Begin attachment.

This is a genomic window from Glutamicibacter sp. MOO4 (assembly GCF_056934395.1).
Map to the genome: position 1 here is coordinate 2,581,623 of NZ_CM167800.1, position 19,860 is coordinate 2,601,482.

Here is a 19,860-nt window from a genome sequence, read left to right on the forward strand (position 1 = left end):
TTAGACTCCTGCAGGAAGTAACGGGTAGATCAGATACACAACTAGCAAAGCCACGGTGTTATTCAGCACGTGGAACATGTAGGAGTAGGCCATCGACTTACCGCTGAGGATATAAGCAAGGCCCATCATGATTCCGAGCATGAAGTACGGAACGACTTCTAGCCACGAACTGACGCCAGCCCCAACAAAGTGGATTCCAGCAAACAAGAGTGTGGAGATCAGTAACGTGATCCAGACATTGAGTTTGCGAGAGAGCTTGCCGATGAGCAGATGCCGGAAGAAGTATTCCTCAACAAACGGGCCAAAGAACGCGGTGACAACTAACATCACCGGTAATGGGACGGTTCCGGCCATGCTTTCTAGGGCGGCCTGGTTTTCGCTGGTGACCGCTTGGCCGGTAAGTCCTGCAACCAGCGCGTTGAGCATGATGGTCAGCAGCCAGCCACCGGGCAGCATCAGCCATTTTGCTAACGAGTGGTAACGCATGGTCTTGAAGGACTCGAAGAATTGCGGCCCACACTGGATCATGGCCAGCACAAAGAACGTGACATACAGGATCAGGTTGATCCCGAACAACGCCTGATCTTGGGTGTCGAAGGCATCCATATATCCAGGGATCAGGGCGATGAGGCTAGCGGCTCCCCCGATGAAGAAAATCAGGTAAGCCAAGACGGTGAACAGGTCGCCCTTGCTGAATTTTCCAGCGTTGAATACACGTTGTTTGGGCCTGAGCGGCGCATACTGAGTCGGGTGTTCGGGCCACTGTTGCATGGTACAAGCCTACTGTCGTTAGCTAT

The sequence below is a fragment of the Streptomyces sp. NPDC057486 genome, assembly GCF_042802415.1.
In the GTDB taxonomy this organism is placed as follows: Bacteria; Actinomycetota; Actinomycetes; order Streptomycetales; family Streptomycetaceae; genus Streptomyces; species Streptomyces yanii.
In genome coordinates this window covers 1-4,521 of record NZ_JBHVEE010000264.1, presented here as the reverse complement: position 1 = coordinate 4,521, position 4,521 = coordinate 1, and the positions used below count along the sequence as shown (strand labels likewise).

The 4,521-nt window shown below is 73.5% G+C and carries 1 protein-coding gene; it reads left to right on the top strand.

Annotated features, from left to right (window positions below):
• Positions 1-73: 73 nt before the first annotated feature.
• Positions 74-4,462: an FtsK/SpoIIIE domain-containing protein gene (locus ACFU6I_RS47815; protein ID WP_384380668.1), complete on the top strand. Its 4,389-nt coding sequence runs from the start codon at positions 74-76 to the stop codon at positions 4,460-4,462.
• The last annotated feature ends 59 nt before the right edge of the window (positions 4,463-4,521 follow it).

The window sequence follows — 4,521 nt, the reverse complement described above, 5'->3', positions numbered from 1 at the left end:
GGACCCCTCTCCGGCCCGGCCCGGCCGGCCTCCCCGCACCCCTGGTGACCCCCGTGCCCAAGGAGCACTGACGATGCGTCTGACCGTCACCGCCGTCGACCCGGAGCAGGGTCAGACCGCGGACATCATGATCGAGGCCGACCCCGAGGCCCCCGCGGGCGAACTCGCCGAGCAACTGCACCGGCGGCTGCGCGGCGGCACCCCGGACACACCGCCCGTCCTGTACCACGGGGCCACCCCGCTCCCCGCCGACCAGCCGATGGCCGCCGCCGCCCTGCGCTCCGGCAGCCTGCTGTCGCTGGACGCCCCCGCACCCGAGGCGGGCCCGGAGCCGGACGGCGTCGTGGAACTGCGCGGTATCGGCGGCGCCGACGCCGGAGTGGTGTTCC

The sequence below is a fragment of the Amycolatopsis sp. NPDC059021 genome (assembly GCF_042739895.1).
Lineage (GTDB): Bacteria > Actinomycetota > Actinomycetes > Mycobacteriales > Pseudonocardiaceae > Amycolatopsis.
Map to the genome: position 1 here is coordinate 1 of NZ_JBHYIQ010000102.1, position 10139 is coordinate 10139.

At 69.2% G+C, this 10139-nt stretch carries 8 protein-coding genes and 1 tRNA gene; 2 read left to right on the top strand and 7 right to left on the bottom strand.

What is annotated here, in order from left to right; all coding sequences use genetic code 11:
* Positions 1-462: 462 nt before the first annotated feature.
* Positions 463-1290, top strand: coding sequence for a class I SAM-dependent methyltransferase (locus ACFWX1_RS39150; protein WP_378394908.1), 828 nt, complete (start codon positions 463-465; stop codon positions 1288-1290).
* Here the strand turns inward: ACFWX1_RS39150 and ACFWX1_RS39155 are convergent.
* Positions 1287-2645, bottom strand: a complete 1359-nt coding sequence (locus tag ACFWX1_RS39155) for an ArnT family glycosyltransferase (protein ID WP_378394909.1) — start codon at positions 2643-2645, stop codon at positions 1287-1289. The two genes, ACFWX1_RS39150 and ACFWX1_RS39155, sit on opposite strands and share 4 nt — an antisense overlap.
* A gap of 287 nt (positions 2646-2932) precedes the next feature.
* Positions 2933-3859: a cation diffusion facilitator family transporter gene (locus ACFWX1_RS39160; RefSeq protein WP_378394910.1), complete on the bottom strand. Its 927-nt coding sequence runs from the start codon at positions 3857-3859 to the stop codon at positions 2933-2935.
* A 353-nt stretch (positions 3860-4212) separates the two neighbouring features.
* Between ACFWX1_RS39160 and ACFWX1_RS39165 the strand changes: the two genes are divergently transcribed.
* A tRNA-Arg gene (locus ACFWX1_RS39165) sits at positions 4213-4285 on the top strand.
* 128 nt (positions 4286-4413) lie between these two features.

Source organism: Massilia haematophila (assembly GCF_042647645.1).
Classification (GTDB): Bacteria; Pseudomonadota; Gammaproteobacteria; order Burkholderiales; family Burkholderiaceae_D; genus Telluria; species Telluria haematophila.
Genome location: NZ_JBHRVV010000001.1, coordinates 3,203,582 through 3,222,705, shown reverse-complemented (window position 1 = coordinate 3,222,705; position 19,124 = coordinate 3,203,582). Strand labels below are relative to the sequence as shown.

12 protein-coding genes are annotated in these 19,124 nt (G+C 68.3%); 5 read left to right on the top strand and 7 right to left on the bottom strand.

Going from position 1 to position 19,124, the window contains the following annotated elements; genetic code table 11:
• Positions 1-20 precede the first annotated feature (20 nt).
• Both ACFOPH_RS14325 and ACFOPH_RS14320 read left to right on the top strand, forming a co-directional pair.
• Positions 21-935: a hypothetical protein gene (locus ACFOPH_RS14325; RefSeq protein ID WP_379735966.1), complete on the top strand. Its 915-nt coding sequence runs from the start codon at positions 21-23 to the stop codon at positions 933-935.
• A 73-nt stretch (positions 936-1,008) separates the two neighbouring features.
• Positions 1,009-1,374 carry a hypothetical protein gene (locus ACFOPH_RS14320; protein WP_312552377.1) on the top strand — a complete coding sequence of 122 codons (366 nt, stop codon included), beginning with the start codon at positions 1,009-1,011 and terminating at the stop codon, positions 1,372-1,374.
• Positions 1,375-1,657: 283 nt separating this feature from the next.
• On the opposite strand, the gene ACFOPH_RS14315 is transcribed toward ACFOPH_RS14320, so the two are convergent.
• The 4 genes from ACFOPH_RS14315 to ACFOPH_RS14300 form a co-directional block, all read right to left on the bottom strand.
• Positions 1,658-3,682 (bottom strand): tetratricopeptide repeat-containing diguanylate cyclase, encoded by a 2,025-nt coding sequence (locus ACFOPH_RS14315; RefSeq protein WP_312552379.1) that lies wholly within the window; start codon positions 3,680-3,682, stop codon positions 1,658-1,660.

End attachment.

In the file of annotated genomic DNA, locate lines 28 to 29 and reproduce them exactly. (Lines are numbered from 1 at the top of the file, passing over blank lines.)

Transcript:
* A tRNA-Arg gene (locus ACFWX1_RS39165) sits at positions 4213-4285 on the top strand.
* 128 nt (positions 4286-4413) lie between these two features.